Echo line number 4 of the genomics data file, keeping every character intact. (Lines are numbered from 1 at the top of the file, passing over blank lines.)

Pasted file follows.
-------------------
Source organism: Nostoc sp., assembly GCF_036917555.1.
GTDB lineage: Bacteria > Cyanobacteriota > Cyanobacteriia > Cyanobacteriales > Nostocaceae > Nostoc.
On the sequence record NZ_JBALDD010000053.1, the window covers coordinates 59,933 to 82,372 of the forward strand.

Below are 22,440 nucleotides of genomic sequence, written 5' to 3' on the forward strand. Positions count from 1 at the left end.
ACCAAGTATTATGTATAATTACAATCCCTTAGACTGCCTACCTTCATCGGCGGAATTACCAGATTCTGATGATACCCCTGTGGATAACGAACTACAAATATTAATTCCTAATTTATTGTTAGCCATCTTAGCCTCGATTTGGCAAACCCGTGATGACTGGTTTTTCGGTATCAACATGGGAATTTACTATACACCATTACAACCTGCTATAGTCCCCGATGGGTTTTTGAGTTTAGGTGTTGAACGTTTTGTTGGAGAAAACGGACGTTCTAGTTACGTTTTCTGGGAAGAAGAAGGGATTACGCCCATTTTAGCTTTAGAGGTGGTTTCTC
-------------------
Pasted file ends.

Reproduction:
Below are 22,440 nucleotides of genomic sequence, written 5' to 3' on the forward strand. Positions count from 1 at the left end.